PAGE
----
There is an interesting description of Nottingham Castle by one who, in another year, had there to endure great anxieties, and to show the tenderness as well as heroism of a noble woman's nature. Mrs. Hutchinson thus describes this remarkable place, of which a modern building is now also a ruin, produced not by time, but by popular outrage:

"The castle was built upon a rock, and nature had made it capable of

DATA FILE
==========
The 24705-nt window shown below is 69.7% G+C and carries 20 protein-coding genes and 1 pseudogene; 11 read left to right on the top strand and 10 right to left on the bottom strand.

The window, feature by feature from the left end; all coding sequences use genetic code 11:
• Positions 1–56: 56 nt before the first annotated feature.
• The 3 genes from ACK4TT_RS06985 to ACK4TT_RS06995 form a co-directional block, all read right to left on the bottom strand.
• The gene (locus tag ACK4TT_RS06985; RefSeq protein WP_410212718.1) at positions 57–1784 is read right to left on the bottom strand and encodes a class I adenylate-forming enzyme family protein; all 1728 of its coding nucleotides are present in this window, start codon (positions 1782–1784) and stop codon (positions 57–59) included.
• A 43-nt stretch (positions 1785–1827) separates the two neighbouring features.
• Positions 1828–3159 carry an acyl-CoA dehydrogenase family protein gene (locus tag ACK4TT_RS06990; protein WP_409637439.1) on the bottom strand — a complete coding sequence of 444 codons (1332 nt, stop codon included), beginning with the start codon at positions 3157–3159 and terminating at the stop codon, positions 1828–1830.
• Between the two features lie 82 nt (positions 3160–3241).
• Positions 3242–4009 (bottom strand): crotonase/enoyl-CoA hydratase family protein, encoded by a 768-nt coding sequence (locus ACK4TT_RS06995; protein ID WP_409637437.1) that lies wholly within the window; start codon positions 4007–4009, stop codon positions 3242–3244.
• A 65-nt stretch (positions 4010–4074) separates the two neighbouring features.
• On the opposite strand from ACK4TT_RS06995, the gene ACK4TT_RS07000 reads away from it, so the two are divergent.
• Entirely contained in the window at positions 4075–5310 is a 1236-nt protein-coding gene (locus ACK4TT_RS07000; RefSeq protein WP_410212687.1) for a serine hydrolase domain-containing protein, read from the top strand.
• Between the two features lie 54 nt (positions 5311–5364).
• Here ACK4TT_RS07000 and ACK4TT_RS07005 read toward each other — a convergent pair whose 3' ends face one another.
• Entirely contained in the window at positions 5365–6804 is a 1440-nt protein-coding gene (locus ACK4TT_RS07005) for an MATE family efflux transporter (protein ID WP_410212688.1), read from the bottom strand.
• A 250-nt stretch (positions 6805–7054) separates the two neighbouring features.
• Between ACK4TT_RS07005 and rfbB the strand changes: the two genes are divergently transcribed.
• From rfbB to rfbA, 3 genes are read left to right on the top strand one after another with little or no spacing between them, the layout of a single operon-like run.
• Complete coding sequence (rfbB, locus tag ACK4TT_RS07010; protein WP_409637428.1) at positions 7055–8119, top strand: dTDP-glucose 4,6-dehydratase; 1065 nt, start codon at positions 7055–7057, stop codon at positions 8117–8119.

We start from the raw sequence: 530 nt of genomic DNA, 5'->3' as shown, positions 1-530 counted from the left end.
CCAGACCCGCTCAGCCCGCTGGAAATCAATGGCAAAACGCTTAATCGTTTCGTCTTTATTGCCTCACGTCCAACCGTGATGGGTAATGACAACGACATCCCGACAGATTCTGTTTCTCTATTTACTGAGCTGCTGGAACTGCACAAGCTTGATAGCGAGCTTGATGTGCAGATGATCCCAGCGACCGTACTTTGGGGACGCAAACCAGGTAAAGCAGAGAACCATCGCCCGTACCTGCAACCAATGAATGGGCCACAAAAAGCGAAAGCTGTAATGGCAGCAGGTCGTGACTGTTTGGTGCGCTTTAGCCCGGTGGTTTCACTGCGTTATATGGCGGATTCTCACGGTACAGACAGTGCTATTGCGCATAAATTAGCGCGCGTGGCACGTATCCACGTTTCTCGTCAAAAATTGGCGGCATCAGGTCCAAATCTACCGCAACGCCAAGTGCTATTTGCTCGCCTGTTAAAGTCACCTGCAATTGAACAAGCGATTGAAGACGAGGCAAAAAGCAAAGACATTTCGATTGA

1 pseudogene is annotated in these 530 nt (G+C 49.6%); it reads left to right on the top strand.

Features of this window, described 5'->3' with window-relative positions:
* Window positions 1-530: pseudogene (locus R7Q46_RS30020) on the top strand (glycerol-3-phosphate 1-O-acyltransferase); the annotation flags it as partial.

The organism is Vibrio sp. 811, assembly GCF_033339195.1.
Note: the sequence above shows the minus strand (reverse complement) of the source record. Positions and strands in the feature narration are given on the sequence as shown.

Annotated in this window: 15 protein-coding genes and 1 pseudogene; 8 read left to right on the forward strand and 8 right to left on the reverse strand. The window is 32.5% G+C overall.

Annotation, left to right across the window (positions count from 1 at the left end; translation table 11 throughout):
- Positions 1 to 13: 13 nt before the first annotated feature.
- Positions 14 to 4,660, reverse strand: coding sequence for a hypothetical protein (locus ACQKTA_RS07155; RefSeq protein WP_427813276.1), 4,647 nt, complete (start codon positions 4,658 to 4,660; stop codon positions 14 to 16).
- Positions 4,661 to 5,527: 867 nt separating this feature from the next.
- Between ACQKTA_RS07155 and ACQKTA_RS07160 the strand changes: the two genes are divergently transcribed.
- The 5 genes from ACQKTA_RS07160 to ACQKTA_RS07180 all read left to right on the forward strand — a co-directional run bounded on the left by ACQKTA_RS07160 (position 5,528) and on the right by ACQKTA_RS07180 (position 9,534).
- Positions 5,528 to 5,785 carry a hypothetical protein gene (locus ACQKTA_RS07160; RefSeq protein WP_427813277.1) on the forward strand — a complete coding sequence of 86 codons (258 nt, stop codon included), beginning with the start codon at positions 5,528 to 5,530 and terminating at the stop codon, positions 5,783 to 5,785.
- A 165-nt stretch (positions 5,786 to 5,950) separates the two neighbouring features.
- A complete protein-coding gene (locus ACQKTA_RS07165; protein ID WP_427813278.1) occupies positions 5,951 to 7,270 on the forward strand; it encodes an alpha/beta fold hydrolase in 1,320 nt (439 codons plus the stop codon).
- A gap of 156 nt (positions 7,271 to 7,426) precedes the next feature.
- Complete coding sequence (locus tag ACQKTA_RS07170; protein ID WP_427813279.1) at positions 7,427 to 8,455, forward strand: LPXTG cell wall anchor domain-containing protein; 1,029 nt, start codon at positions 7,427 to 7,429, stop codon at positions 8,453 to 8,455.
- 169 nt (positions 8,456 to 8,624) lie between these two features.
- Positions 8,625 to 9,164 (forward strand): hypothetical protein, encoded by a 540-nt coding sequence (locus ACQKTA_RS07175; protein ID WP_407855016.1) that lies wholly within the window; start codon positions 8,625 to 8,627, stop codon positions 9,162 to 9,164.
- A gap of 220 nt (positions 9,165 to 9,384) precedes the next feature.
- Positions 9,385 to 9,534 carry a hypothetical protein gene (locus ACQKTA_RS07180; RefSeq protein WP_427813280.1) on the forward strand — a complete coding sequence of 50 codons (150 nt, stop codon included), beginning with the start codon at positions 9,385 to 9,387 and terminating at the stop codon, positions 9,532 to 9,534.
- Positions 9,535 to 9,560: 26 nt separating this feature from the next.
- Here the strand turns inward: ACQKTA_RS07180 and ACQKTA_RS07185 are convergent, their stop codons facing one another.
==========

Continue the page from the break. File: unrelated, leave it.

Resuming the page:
very strong fortification; but the buildings were very ruinous and unhabitable, neither affording room to lodge soldiers nor provisions. The castle stands at one end of the town, upon such an eminence as commands the chief streets of the town. There had been enlargements made to this castle after the first building of it. There was a strong tower, which they called the Old Tower, built upon the top of all the rock, and this was that place where queen Isabel, the mother of king Edward the Third, was surprised with her paramour, Mortimer, who by secret windings and hollows in the rock came up into her chamber from the meadows lying low under it, through which there ran a little rivulet, called the Line, almost under the castle rock. At the entrance of this rock there was a spring, which was called Mortimer's Well, and the cavern, Mortimer's Hole: the ascent to the top is very high; and, not without some wonder at the top of all the rock there is a spring of water. Under that tower, which was the old castle, there was a larger castle where there had been several towers and many noble rooms, but the most of them were down; the yard of that was pretty large; and without the gate there was a very large yard that had been walled, but the walls were all down, only it was situated upon an ascent of the rock, and so stood a pretty height above the streets; and there were the ruins of an old pair of gates, with turrets on each side."